Last edited by the author on Aug 5, 2012, 6:28:16 AM PDT
DK Pete says:
The last two posts, open mindedly, give Elvis his proper due even though not both posters are obvious huge Elvis fans (at least that's the impression I get).

This is what being an intelligent music fan is all about in my opinion; not necessarily being an anormous fan of the given artist but clearly recognizing his /her/their significance.

My "collection" of Elvis material is very limited-all I have is the box set of the complete fifties masters as well as a a couple of DVD's and the book, Elvis: An Illustrated Record by the same authors who put out the similar book on The Beatles.

Besides his unbelievable vocal abilities throughout his entire career (his faulting towards the very end notwithstanduing), I am continually astounded at the natural, unembellished charisma this man had. This was something he, as a performning human being that gave himself to the world, did not have to work at or contrive-it was a gift he was born with. Be it Beatles, Jagger or anyone else-musical contributions aside-noone had the magnetic, gigantic and COMMANDING presence Elvis had.

That indefineable, magical quality-combined with his pure singing talent-gives him the distinction of being the very first TRUE Rock and Roll STAR in every way concievable.

Regardless of which other musical genres he delved into over his lifetime, I honestly feel that in every way (and music being only one of them), he is all-deserving of the phrase (cliched, though it may be), "King of Rock and Roll". It doesn't matter what one thinks of him as a person or as a recording artist or if you even cared for him at all; "it" all speaks for itself.

Posted on Aug 5, 2012, 6:44:23 AM PDT
Last edited by the author on Aug 5, 2012, 6:44:32 AM PDT
D. Mok says:
The only performer I can think of who had matured quite this young (20 for Presley) was Michael Jackson. Jackson at age eight already had complete command of any stage he was on. The Beatles' stage presence was quite pedestrian throughout their career. When John Lennon and Chuck Berry shared the same stage, Lennon looked like an utter amateur in comparison; Berry destroyed Lennon in terms of stagecraft.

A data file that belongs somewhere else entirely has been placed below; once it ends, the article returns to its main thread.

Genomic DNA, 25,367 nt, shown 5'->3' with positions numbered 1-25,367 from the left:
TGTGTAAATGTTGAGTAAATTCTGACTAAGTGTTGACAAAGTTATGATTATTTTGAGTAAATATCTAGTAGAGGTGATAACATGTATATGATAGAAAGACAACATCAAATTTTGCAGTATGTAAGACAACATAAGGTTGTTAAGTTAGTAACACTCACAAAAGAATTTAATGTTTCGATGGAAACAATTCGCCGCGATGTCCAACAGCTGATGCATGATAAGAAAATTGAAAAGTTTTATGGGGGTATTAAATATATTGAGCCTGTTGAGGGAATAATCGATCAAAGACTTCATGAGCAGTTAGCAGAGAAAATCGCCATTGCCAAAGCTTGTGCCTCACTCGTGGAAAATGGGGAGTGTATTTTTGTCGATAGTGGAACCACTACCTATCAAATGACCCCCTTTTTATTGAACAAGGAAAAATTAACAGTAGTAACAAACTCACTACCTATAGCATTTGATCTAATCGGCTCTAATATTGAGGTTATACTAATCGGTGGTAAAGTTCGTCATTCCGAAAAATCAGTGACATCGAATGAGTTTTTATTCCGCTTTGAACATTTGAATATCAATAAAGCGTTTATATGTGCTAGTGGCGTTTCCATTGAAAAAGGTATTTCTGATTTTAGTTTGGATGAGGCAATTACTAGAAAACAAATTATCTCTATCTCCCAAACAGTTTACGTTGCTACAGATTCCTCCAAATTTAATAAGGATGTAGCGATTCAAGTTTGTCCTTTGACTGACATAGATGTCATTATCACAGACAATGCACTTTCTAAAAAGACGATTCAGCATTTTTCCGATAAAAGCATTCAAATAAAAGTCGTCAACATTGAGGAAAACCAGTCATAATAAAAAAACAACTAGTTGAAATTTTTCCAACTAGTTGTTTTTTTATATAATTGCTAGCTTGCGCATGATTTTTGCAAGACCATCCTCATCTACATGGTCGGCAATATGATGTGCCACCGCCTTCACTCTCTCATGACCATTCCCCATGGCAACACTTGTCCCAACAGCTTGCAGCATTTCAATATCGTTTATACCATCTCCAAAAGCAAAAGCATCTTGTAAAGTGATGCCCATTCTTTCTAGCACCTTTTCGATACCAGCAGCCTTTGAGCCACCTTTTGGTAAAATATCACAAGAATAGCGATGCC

Posted on Aug 5, 2012, 7:17:20 AM PDT
Elvis Presley was a HUGE influence on just about everyone that came along during the first half of the 60's and some beyond. In all the rockumentries you hear The Beatles, The Stones and everyone give Elvis his due. Elvis may not have invented rock and roll but he sure took it to another level. He was a good singer and dynamic performer. I enjoy much of his music. However, there are others from that first rock and roll era I like better. For example Buddy Holly. He played better guitar (Elvis did not even bother much with it) And he was a fabulous songwriter! Buddy did not have Elvis's looks. That's just one example. Sadly Elvis had a misguided career and the as John Lennon said, Elvis died when he went in the army. I think Elvis later stuff was very patchy but many artists are like this. Overall I like him and I get his contribution to music and his accolades is well deserved. But he would not be one of my very favorites.

Posted on Aug 5, 2012, 7:21:48 AM PDT
D. Mok says:
[Customers don't think this post adds to the discussion. Show post anyway. Show all unhelpful posts.]

In reply to an earlier post on Aug 5, 2012, 7:50:27 AM PDT
DK Pete says:
D. Mok, as a huge Beatles fan ,overall, I have no choice but to agree with you in terms of each Beatle apart from the other three-even with someone's as magnetic/dominating a presence as Lennon's.

The Beatles were THE unique group in popular music (I use the term "popular" incorporating all commercial styles). That said, "GROUP" is the operative word. They were a visual and musical COMBINATION like no other. There is no other musical group in our generation or beyond, where the integration of FOUR (or five, as the case may be) SPECIFIC individuals resulted in such an unprecedented world phenomena.